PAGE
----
• Padres Efectivos (Parent Activation): Case Study of a Stakeholder-Engaged Research Partnership Between a Community Behavioral Health Organization Serving Latino Youth and Families and Researchers
    David "Luke" Smith, MD, El Futuro, Inc., Durham, NC; Kathleen Thomas, PhD, Cecil G. Sheps Center for Health Services Research, University of North Carolina at Chapel Hill, Chapel Hill, NC

    Despite a critical need for community-based organization/research partnerships to address disparities in Latino behavioral health and healthcare, they remain rare. A case study of a PCORI-funded stakeholder-engaged trial describes the structure, processes and outcomes of this collaboration. Typical challenges and lessons learned are described. Frequent communication with a network of trusted partners is crucial to face and address inevitable bumps in the road. Adequate time and resources provide an important foundation for stakeholder-engaged research.

  • Puentes (Bridges): Case Study of a Research Toolkit to Foster Stakeholder-Engaged Research Participation at Community Behavioral Health Organizations Serving Latino Youth and Families
    David "Luke" Smith, MD, El Futuro, Inc., Durham, NC; Kathleen Thomas, PhD, Cecil G. Sheps Center for Health Services Research, University of North Carolina at Chapel Hill, Chapel Hill, NC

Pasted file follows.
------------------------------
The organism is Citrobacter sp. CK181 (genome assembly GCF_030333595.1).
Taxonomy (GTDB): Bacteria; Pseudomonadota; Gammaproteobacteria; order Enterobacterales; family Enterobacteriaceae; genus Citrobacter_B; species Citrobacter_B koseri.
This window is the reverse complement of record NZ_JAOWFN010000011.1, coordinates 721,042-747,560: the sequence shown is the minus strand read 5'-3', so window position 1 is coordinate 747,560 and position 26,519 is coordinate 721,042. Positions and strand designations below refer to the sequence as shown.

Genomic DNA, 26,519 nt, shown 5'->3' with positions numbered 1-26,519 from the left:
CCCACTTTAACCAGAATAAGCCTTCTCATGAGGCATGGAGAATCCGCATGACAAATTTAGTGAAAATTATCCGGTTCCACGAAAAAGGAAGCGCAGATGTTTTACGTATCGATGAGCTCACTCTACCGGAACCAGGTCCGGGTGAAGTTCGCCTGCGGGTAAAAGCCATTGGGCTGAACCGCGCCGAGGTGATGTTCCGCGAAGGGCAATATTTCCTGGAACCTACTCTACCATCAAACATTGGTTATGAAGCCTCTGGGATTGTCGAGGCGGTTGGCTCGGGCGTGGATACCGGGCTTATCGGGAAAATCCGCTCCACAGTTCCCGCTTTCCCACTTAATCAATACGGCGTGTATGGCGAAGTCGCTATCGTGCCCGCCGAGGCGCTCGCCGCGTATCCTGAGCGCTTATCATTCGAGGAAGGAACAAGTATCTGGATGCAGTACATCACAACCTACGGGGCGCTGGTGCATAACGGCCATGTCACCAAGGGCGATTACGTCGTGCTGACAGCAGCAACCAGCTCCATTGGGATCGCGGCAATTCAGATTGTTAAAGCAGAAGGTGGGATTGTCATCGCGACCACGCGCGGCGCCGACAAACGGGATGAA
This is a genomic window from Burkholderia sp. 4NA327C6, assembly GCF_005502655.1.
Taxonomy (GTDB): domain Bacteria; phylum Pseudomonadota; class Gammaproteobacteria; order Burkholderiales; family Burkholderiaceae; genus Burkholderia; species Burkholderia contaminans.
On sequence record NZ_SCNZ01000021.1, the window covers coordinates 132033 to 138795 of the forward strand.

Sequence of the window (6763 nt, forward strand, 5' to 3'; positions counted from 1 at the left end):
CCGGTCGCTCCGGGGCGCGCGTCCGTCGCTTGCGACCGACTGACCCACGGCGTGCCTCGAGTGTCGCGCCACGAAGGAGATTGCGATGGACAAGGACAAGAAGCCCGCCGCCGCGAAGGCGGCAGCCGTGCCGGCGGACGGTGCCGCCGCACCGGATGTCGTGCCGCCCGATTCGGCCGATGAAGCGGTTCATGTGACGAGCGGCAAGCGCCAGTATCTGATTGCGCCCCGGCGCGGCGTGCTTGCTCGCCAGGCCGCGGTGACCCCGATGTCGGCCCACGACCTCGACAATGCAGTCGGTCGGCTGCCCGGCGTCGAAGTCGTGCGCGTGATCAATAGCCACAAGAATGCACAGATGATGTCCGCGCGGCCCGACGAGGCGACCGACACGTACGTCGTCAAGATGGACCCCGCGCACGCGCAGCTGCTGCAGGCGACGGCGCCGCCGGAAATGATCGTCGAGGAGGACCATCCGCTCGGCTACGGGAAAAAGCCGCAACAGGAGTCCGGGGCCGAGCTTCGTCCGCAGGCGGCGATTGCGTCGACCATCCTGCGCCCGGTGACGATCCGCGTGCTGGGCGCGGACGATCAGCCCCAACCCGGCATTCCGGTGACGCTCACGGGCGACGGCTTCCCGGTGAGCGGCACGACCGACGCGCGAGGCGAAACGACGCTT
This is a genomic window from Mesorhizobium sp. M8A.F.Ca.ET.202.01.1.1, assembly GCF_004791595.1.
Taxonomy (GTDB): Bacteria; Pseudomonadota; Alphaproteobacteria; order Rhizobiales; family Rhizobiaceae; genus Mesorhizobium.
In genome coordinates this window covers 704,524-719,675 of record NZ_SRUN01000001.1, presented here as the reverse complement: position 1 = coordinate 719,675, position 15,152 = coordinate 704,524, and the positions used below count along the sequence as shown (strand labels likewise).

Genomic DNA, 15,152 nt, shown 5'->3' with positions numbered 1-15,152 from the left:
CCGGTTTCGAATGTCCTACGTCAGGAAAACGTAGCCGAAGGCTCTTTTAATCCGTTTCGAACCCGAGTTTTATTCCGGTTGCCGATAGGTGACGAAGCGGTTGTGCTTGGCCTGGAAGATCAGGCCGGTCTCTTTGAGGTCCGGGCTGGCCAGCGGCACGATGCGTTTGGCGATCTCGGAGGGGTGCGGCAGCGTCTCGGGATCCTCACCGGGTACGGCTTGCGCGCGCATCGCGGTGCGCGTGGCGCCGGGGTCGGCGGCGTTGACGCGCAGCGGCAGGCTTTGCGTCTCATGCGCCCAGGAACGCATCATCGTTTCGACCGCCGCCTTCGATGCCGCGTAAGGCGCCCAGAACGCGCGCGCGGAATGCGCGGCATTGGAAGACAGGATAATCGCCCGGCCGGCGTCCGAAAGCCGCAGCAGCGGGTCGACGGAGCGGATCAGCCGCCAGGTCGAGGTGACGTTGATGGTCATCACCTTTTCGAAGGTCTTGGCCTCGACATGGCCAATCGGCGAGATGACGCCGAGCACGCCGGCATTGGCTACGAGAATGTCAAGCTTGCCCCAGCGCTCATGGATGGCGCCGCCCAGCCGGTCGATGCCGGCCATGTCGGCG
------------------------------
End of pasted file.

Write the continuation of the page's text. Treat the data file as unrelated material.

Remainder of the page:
Latino stakeholder engagement in research can help overcome mental health disparities but is challenging to achieve. Community organizations serve as bridges to engagement yet often lack capacity. A PCORI-funded toolkit developed by a multi-stakeholder workgroup describes the values, capacities, and processes for community behavioral health organizations serving Latinos to participate in research effectively. Long-term relationships with trusted researchers and a strong understanding of necessary research-participation capacities are crucial for successful community organization participation in research.

  • Challenges and solutions in evaluating effectiveness of mental health service provision for Latino youth in community settings: Results from El Futuro
    Saavedra, PhD, Drug Violence and Delinquency Prevention, RTI International, Research Triangle Park, NC; Anna Yaros, PhD, Center for Justice, Safety, and Resilience, RTI International, Research Triangle Park, NC    

    Meeting the mental health needs of Latino children and adolescents in community behavioral health settings requires variations and adaptations of evidence-based treatment approaches, which presents difficulties when systematically evaluating the outcomes of these programs. This presentation will include findings and solutions from a needs assessment of El Futuro, a mental health organization serving Latinos in North Carolina, including best practices in clinical symptomatology and treatment implementation measurement and data analysis.